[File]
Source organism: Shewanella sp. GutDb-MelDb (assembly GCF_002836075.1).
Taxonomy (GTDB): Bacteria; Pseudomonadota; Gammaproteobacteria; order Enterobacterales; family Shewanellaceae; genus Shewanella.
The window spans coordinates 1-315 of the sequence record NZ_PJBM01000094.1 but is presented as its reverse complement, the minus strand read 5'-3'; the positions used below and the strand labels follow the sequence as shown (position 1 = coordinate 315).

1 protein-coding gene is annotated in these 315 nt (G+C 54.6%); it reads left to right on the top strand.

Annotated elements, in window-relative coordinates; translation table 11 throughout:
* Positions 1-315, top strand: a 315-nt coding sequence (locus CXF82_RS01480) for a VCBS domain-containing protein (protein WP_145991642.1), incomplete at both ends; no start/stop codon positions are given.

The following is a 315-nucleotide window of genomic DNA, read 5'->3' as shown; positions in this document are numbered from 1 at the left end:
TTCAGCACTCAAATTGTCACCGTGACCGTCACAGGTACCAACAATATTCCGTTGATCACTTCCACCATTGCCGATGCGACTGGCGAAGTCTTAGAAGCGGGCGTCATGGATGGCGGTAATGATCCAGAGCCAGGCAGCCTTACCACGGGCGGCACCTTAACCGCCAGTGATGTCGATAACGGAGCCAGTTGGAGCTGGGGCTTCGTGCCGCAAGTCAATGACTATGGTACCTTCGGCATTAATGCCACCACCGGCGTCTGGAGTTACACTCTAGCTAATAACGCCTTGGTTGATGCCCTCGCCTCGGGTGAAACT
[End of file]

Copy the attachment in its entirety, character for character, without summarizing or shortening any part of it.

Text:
Source organism: Shewanella sp. GutDb-MelDb (assembly GCF_002836075.1).
Taxonomy (GTDB): Bacteria; Pseudomonadota; Gammaproteobacteria; order Enterobacterales; family Shewanellaceae; genus Shewanella.
The window spans coordinates 1-315 of the sequence record NZ_PJBM01000094.1 but is presented as its reverse complement, the minus strand read 5'-3'; the positions used below and the strand labels follow the sequence as shown (position 1 = coordinate 315).

1 protein-coding gene is annotated in these 315 nt (G+C 54.6%); it reads left to right on the top strand.

Annotated elements, in window-relative coordinates; translation table 11 throughout:
* Positions 1-315, top strand: a 315-nt coding sequence (locus CXF82_RS01480) for a VCBS domain-containing protein (protein WP_145991642.1), incomplete at both ends; no start/stop codon positions are given.

The following is a 315-nucleotide window of genomic DNA, read 5'->3' as shown; positions in this document are numbered from 1 at the left end:
TTCAGCACTCAAATTGTCACCGTGACCGTCACAGGTACCAACAATATTCCGTTGATCACTTCCACCATTGCCGATGCGACTGGCGAAGTCTTAGAAGCGGGCGTCATGGATGGCGGTAATGATCCAGAGCCAGGCAGCCTTACCACGGGCGGCACCTTAACCGCCAGTGATGTCGATAACGGAGCCAGTTGGAGCTGGGGCTTCGTGCCGCAAGTCAATGACTATGGTACCTTCGGCATTAATGCCACCACCGGCGTCTGGAGTTACACTCTAGCTAATAACGCCTTGGTTGATGCCCTCGCCTCGGGTGAAACT